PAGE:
• Can you address those needs yourself, or might partnerships or joint initiatives increase the relevance of an offering and/or provide better access to, or influence of, target customers?  

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2. Home sweet (work from) home

Two-thirds of people who had never worked from home want to continue doing so even after it’s safe to return to offices. But working from home introduced numerous stressful challenges. Rooms repurposed for multiple activities. Larger open-plan spaces not designed for privacy.

  • What offerings might facilitate home workers to manage competing activities, priorities and noise in limited space shared with others?
  • What might be sold directly to consumers, and what might be sold to companies to provide to their employees?

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3. It's good to be a SMB

With millions relocated from cities to suburbs (and many of them working from home) local products and businesses are set to thrive. But customer expectations have been forged by large, experience-focused companies with much greater resources.

  • How might SMBs be enabled to find and serve new customer demand while ensuring they can focus on their business and meet elevated customer expectations – all with limited people and technology?

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4. The smart home revisited

The pandemic brought into stark focus for millions how much screens and technology had come to dominate their lives. Many have reexamined what is most important to them, and found they don’t want more technology for smarter homes, but whatever will help them enjoy easier, more purposeful and fulfilling lives.

  • What offerings might help people to spend more time connecting with each other and less time connected to their screens?
  • How can you help them to have greater control of their time and their lives, as opposed to their lights, locks and thermostats?

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5. Sustainable me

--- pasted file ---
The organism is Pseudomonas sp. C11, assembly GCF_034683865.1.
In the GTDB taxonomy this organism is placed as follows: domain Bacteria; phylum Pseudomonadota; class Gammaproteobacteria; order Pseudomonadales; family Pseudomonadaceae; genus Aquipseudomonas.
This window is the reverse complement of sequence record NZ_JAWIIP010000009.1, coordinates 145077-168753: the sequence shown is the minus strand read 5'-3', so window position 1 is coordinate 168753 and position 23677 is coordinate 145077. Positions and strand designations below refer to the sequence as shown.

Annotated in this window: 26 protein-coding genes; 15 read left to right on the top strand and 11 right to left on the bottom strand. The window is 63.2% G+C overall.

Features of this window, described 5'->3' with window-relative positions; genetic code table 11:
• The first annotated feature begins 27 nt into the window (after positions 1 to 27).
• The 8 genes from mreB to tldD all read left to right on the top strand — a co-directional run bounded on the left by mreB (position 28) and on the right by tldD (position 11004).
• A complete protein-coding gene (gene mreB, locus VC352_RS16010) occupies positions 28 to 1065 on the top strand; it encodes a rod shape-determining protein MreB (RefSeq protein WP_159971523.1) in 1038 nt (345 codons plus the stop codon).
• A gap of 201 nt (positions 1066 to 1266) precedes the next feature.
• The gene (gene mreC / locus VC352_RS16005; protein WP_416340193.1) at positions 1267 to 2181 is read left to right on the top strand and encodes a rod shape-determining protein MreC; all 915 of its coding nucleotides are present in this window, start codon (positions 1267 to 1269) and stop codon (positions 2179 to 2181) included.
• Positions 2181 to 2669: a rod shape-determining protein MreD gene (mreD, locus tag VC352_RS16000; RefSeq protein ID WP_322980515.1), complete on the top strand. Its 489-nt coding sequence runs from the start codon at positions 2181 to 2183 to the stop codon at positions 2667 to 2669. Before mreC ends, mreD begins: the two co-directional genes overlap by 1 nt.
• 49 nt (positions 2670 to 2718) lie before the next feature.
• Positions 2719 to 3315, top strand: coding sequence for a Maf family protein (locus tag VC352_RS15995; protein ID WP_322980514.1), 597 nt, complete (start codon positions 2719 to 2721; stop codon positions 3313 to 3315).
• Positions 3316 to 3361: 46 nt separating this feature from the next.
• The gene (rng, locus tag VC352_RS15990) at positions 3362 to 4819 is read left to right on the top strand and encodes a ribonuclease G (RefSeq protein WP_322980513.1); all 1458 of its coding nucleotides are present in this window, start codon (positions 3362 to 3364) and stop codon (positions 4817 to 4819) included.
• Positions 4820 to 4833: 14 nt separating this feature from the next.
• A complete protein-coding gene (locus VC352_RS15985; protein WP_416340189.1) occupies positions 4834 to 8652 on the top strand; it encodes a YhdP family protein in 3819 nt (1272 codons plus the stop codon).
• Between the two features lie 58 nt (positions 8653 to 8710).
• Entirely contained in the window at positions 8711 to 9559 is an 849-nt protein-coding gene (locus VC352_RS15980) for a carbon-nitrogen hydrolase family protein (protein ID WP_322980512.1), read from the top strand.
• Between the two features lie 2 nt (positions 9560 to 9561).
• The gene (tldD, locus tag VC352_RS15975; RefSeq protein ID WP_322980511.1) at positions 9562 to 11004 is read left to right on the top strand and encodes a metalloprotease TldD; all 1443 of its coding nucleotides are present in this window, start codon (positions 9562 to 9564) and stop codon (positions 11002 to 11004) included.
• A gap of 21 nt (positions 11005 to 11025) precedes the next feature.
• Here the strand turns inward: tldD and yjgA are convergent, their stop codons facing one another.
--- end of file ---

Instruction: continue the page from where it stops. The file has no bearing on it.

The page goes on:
Most people have recognized that current levels of consumption and waste are on track to make our world uninhabitable for future generations. Consumers are asking companies to do their part in their sourcing, supply chains, operations, and overall environmental impact.

But many consumers wonder what they themselves can do, as they reconsider all the disposable electronics, clothing, packaging, and other detritus of their daily lives. What new offerings might make it easier for people to manage their environmental impact, without disruptive behavioral changes that are too hard to adopt?

While consumers are being encouraged by many to consume less, that works against business growth for many high-tech companies. So how might consumers continue enjoying new technology-based products and services, but be enabled to do so either without feeling guilty about their environmental impact, or to feel righteous and advocate new offerings because their purchases are having zero or even positive impact?

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New growth opportunities abound

These are just five areas of many in which reimagined experiences can create new growth engines. The true number are as many as there are customer purposes, problems, or outcomes not yet being adequately met.

The biggest winners in the growing economic surge would likely be those focused not on renewed demand for pre-pandemic offerings, but those creating new experiences that better help customers to realize the purposes they have prioritized in the post-pandemic world. This is an opportunity for high-tech companies to reinvigorate their innovation DNA and to transform not just their offerings, but also themselves.

 

This content is provided for general information purposes and is not intended to be used in place of consultation with our professional advisors.

Copyright © 2021. Accenture. All rights reserved. Accenture and its logo are registered trademarks of Accenture.

Gene Cornfield

Managing Director – Interactive